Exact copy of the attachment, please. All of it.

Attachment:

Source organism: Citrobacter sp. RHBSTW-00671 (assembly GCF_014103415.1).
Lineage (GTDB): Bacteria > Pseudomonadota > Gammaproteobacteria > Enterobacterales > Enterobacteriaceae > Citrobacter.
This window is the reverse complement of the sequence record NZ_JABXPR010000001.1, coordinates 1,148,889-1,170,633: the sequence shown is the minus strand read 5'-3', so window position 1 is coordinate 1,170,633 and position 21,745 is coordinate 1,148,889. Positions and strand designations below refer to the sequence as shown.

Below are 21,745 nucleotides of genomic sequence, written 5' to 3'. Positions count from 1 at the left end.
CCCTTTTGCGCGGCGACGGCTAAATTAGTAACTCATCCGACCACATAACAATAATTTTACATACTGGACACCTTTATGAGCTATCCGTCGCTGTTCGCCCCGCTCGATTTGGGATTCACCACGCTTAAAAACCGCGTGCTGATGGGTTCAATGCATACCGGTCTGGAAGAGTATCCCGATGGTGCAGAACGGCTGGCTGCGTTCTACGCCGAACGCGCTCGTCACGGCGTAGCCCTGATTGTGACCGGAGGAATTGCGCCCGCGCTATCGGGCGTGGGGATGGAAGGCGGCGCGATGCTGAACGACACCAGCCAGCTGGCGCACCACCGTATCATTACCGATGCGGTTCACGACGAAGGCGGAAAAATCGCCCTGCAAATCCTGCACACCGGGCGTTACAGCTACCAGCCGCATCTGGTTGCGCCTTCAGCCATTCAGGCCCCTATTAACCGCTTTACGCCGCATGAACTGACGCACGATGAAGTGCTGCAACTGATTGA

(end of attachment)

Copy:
Source organism: Citrobacter sp. RHBSTW-00671 (assembly GCF_014103415.1).
Lineage (GTDB): Bacteria > Pseudomonadota > Gammaproteobacteria > Enterobacterales > Enterobacteriaceae > Citrobacter.
This window is the reverse complement of the sequence record NZ_JABXPR010000001.1, coordinates 1,148,889-1,170,633: the sequence shown is the minus strand read 5'-3', so window position 1 is coordinate 1,170,633 and position 21,745 is coordinate 1,148,889. Positions and strand designations below refer to the sequence as shown.

Below are 21,745 nucleotides of genomic sequence, written 5' to 3'. Positions count from 1 at the left end.
CCCTTTTGCGCGGCGACGGCTAAATTAGTAACTCATCCGACCACATAACAATAATTTTACATACTGGACACCTTTATGAGCTATCCGTCGCTGTTCGCCCCGCTCGATTTGGGATTCACCACGCTTAAAAACCGCGTGCTGATGGGTTCAATGCATACCGGTCTGGAAGAGTATCCCGATGGTGCAGAACGGCTGGCTGCGTTCTACGCCGAACGCGCTCGTCACGGCGTAGCCCTGATTGTGACCGGAGGAATTGCGCCCGCGCTATCGGGCGTGGGGATGGAAGGCGGCGCGATGCTGAACGACACCAGCCAGCTGGCGCACCACCGTATCATTACCGATGCGGTTCACGACGAAGGCGGAAAAATCGCCCTGCAAATCCTGCACACCGGGCGTTACAGCTACCAGCCGCATCTGGTTGCGCCTTCAGCCATTCAGGCCCCTATTAACCGCTTTACGCCGCATGAACTGACGCACGATGAAGTGCTGCAACTGATTGA